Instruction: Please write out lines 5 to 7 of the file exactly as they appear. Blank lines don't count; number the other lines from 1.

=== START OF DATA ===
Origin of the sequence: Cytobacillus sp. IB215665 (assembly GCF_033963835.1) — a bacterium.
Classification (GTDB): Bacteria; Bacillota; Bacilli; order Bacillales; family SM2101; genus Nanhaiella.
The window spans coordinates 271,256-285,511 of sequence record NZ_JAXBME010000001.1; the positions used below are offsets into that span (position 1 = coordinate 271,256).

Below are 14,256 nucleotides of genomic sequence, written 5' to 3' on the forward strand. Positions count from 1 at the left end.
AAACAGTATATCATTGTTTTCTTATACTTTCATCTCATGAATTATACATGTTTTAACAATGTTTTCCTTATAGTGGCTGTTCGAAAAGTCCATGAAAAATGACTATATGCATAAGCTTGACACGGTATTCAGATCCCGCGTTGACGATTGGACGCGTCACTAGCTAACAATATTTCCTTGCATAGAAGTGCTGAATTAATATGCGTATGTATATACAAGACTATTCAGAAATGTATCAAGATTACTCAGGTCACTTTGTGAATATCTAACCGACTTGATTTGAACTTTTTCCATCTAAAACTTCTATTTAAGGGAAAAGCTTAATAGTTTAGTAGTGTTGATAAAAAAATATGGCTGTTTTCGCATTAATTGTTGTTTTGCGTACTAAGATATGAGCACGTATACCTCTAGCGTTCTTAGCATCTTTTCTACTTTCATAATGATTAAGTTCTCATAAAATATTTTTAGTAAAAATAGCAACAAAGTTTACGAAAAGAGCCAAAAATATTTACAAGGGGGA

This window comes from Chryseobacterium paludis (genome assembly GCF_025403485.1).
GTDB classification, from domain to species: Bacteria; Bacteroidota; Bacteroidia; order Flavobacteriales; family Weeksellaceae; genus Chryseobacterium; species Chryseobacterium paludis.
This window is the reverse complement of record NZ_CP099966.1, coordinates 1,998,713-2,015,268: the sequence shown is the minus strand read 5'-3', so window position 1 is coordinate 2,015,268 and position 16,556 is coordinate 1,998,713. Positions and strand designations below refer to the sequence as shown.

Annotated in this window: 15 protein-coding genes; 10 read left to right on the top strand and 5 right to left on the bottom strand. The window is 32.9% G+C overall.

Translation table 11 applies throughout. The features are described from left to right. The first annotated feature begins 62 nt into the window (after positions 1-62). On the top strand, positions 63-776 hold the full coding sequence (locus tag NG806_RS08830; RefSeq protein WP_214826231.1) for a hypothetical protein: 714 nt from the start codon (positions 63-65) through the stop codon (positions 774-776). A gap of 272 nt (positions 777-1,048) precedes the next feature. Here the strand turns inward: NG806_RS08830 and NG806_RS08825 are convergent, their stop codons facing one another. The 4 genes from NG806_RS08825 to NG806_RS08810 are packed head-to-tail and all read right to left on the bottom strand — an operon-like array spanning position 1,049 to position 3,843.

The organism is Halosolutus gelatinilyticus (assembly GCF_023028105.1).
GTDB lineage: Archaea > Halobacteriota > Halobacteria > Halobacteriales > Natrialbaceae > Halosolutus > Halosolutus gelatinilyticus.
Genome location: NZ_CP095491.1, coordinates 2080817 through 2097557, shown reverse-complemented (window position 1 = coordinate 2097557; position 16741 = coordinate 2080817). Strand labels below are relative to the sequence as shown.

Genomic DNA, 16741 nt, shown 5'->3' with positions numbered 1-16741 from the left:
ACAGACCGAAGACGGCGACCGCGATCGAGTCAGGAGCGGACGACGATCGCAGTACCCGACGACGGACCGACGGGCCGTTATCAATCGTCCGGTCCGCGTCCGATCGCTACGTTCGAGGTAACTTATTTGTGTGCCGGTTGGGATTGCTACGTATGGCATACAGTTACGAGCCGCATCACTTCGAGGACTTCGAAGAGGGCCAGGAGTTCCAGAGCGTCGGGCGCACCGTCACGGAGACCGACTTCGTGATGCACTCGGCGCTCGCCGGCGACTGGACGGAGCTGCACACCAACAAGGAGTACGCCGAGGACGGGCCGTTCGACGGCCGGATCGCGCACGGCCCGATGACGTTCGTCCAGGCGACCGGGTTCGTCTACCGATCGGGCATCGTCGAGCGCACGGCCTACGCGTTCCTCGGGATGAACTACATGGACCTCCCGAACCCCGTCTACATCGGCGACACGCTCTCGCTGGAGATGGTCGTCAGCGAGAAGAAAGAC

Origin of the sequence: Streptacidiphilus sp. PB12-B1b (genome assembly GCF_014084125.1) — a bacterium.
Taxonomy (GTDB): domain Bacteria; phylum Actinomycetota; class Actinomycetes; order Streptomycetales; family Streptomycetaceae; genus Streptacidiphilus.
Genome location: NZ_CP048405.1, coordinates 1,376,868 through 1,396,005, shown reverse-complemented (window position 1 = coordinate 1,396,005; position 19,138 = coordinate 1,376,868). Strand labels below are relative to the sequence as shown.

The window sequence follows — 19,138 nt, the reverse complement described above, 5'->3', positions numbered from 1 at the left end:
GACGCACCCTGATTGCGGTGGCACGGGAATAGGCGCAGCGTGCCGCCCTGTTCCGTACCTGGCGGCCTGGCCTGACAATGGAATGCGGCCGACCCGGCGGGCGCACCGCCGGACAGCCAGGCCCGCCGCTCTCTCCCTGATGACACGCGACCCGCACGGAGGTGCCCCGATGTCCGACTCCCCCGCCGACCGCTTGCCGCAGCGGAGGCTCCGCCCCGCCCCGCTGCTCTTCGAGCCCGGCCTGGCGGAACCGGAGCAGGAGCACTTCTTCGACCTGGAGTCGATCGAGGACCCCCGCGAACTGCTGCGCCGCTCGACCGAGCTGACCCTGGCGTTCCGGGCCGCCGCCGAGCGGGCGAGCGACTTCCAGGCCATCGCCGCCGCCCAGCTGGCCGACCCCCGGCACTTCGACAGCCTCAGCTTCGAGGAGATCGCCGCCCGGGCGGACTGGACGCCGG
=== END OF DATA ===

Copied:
AAACAGTATATCATTGTTTTCTTATACTTTCATCTCATGAATTATACATGTTTTAACAATGTTTTCCTTATAGTGGCTGTTCGAAAAGTCCATGAAAAATGACTATATGCATAAGCTTGACACGGTATTCAGATCCCGCGTTGACGATTGGACGCGTCACTAGCTAACAATATTTCCTTGCATAGAAGTGCTGAATTAATATGCGTATGTATATACAAGACTATTCAGAAATGTATCAAGATTACTCAGGTCACTTTGTGAATATCTAACCGACTTGATTTGAACTTTTTCCATCTAAAACTTCTATTTAAGGGAAAAGCTTAATAGTTTAGTAGTGTTGATAAAAAAATATGGCTGTTTTCGCATTAATTGTTGTTTTGCGTACTAAGATATGAGCACGTATACCTCTAGCGTTCTTAGCATCTTTTCTACTTTCATAATGATTAAGTTCTCATAAAATATTTTTAGTAAAAATAGCAACAAAGTTTACGAAAAGAGCCAAAAATATTTACAAGGGGGA

This window comes from Chryseobacterium paludis (genome assembly GCF_025403485.1).
GTDB classification, from domain to species: Bacteria; Bacteroidota; Bacteroidia; order Flavobacteriales; family Weeksellaceae; genus Chryseobacterium; species Chryseobacterium paludis.